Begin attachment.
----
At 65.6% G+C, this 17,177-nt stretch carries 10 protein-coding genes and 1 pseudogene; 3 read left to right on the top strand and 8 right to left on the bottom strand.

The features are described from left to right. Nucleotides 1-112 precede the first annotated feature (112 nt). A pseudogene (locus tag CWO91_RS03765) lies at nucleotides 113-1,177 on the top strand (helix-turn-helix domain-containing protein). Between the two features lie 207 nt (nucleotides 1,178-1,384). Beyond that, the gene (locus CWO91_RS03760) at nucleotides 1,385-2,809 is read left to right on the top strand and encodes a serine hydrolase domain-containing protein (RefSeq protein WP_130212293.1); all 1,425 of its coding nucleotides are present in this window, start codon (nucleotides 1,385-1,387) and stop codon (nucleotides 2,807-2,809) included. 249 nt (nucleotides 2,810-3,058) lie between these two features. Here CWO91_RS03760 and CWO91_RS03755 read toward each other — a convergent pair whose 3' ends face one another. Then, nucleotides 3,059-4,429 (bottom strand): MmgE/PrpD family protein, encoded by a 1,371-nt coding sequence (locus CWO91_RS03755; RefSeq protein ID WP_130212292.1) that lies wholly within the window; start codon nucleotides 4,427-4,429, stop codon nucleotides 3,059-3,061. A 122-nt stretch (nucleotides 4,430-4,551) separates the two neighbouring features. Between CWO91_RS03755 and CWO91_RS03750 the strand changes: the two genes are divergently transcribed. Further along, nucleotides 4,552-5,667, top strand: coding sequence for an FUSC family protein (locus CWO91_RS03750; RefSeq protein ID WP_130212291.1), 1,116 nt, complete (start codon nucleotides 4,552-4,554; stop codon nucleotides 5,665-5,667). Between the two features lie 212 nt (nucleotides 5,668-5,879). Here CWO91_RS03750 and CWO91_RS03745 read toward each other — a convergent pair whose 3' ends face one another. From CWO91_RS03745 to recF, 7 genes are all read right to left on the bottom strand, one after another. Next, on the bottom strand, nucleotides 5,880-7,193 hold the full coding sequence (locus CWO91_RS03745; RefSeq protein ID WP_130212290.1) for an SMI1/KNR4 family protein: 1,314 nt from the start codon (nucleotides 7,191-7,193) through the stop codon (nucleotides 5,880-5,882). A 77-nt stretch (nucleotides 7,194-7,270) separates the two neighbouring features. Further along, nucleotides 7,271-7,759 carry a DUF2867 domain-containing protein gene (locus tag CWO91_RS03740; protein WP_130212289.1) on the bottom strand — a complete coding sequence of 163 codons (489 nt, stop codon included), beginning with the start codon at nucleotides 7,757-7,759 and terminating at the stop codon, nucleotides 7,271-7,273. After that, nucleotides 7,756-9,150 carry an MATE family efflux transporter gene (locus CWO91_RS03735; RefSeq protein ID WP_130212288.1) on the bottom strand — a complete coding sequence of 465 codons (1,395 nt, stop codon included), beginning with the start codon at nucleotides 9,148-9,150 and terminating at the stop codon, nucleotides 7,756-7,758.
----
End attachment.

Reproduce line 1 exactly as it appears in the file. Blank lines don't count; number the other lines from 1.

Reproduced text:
At 65.6% G+C, this 17,177-nt stretch carries 10 protein-coding genes and 1 pseudogene; 3 read left to right on the top strand and 8 right to left on the bottom strand.